Hopefully I have made sense throughout this long Instructable.  Feel free to ask any questions by comments or message to me. Please let me know if I've made any mistakes so I can fix them.  Check out the next step for more reading on the subjects presented here.

Thanks for reading!

Step 11: Very Useful Links

I don't actually know anyone in real life who has done pinhole photography.  I learned everything from the internet and pieced it all together.  Below are the best resources I've found and are a great place to get some more info.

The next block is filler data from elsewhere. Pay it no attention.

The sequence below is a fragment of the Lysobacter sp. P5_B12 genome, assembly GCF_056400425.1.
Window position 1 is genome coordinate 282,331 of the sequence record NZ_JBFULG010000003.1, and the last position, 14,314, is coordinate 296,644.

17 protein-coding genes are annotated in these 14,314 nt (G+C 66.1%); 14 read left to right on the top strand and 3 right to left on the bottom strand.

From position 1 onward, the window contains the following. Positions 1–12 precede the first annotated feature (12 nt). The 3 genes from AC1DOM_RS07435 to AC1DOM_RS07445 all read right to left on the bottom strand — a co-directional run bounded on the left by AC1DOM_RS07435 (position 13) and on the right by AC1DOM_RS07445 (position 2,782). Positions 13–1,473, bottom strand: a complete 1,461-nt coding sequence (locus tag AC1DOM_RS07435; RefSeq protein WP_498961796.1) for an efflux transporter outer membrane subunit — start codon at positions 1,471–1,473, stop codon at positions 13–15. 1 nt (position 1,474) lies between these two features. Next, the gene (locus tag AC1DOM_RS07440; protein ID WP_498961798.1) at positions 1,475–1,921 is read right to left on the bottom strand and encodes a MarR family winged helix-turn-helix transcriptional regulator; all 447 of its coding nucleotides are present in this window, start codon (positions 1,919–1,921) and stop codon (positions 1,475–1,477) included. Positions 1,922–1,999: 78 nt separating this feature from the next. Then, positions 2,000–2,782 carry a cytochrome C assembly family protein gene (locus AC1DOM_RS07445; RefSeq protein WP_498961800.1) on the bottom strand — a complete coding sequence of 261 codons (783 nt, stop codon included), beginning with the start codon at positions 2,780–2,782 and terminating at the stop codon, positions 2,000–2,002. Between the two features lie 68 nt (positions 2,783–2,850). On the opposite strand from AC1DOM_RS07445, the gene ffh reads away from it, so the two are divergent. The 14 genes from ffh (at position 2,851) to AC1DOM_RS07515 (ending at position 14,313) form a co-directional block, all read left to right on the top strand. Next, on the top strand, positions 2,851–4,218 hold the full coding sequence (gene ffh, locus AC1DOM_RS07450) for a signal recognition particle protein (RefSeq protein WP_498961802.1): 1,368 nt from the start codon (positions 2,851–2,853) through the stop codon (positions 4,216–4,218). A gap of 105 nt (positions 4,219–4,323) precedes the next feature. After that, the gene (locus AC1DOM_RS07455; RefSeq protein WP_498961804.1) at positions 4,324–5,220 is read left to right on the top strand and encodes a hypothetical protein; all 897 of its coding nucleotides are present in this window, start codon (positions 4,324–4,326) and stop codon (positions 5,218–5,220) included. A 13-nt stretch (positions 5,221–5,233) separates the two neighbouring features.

Step 12: More Pinholes of Mine

Since this Instructable I have done some more pinhole cameras (aside from my anamorphic pinhole ), here are some of the results.

Hands-on Learning Contest

Participated in the
Hands-on Learning Contest